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Facebook facial recognition could get creepy

Facial recognition isn't necessarily a good thing

New facial recognition technology used to identify your friends in photos could have some interesting applications - and some scary possibilities.

Facial recognition in a social networking context is not particularly new. Third-party app builders have been offering face detection on Facebook since Face.com entered the scene in 2009 with its Photo Finder app, which scanned thousands of photos to find images in which the user appears but isn't tagged.

But the difference between third-party apps and Facebook's new recognition feature is that the former have always required participants to actively opt in to the feature, whereas at Facebook the feature is turned on by default and requires the user first to learn that it's in use, and then to expressly opt out. Even then, Facebook's servers don't lose the information they've acquired for associating your face with your name. They just comply with your request not to use it for the time being.

Despite the service's need to make users feel at ease about these changes, some comments from Facebook's management over the past few months have been confusing and a little defensive, adding to the impression that the company is easing in a feature that could generate negative reactions later.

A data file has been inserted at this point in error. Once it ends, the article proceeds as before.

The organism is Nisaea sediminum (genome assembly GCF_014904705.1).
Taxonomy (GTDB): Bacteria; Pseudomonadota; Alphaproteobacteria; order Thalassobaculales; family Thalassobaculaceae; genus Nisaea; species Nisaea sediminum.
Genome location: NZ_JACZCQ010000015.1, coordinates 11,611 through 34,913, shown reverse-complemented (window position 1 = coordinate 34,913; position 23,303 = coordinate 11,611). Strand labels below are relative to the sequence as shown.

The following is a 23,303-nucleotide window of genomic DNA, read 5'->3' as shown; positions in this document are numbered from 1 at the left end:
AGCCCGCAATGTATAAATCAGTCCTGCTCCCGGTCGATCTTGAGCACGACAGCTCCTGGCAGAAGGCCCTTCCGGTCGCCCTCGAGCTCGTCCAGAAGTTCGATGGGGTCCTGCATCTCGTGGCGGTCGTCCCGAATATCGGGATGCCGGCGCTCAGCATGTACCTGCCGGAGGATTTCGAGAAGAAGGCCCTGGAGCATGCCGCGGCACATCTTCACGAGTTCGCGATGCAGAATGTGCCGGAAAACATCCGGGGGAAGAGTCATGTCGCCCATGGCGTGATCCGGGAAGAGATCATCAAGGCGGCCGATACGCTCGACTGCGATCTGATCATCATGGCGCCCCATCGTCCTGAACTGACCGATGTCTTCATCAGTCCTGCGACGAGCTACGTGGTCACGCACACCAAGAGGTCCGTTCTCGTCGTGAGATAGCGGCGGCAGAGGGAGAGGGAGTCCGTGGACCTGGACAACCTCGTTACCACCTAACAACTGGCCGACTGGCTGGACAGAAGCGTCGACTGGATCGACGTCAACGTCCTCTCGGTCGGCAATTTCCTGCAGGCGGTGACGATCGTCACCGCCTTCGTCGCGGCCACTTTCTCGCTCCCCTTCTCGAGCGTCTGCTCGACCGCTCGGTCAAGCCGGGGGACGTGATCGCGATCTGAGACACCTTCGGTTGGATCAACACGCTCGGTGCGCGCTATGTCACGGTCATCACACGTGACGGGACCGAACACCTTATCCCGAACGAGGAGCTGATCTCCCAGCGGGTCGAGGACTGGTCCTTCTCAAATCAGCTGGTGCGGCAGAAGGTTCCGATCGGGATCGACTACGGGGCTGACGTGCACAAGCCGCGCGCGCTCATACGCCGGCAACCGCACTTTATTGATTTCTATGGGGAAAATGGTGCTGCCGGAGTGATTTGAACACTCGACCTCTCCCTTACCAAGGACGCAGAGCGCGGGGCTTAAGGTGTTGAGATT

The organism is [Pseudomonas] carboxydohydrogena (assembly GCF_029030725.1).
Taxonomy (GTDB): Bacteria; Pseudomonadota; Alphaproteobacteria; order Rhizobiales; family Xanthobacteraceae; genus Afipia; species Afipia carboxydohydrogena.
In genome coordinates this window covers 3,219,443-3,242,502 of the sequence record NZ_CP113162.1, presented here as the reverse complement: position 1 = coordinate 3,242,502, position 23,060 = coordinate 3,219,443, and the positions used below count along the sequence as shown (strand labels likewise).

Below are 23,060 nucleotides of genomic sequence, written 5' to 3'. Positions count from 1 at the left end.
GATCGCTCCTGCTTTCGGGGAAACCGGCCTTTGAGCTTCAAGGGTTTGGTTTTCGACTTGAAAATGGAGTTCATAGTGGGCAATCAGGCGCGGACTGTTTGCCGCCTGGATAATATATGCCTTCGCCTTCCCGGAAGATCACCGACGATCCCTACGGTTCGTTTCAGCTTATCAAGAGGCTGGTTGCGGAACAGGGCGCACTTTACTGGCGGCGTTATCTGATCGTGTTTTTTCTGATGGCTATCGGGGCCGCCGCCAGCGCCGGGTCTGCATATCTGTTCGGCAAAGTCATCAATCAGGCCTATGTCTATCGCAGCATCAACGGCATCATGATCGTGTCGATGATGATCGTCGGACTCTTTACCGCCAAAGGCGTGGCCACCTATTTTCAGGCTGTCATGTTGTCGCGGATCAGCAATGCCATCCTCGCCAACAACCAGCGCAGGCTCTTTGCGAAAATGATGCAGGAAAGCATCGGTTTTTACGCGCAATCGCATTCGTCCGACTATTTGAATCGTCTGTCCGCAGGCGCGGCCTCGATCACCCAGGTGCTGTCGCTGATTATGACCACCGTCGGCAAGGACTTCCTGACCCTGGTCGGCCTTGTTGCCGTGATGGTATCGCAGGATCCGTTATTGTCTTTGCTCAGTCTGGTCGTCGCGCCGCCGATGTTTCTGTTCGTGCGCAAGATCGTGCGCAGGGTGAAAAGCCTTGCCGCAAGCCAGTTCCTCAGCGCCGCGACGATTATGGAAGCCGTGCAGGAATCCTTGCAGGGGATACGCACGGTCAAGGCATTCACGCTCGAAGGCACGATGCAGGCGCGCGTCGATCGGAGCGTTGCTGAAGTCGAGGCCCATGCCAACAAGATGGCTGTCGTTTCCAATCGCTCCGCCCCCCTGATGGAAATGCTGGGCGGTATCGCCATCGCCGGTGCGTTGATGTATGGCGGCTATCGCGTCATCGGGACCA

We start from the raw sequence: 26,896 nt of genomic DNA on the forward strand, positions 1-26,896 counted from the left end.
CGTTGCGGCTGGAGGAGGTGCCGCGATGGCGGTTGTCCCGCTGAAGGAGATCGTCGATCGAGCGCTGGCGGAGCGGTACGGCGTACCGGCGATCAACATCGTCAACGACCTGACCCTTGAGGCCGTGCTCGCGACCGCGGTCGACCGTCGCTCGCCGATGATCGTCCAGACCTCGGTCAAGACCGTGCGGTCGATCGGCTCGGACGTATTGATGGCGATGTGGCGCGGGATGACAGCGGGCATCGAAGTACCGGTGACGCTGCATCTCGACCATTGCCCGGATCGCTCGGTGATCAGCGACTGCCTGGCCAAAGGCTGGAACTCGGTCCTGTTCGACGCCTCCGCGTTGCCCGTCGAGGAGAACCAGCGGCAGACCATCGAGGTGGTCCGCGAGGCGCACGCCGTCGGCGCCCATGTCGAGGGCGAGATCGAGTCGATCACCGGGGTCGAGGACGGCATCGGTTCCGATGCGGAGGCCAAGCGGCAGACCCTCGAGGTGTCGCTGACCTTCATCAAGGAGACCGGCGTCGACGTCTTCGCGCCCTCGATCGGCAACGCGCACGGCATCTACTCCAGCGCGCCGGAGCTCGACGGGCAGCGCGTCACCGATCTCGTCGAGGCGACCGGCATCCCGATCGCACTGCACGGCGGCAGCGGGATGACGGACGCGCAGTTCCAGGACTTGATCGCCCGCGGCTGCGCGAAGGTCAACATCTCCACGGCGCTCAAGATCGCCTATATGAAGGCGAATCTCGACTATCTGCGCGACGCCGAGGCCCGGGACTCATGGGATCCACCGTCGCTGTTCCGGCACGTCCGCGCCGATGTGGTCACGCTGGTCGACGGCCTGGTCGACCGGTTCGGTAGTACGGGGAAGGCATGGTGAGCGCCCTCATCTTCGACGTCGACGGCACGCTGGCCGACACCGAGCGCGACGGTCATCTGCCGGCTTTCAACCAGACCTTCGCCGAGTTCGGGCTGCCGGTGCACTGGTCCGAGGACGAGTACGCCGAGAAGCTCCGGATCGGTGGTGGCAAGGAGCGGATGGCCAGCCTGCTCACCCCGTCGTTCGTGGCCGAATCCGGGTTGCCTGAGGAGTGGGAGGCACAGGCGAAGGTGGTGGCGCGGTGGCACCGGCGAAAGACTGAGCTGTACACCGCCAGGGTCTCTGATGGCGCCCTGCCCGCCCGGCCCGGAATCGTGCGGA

In September 2010, Facebook revealed that it would recognise and group similar faces together. During a public announcement regarding the new features, Sam Odio, the newly hired product manager of Facebook Photos, said "This isn't face recognition [...] Picasa and iPhoto - they'll detect a face and say, 'This is Sam,' and they'll suggest that it's Sam. We're not doing that. We're not linking any faces to profiles automatically. Right now, we want to stay away from that because it's a very touchy subject." Apparently the subject wasn't quite so touchy four months later, when Facebook started suggesting the names of friends in uploaded photos.

Some might argue that the facial recognition tagging feature actually gives users more privacy by increasing their chances of being tagged, and in that way discovering where their image is appearing and how it's being used. But for some, the worry is less about how friends might use your photos and more about how Facebook could use your information - and give others access to it.

Even if you choose to disable the 'Suggest photos of me to friends' option, Facebook will still have the technical ability to connect your name with your image. And even when Facebook doesn't suggest the name of your friend, picking out a face and asking you to tag it is essentially the same thing as offering the name of your friend, except that it enlists you as a participant in the process.

"Facebook is being really clever about it [...] they're not assigning names with it, but the minute you assign a name to it you've completed the recognition," says Marisol MacGregor, head of marketing at Viewdle, a company that specialises in making lightweight facial recognition technology.

NEXT PAGE: Safe now, but what's coming?

  1. Facial recognition isn't necessarily a good thing
  2. The software isn't new
  3. Safe now, but what's coming?
  4. Misidentification

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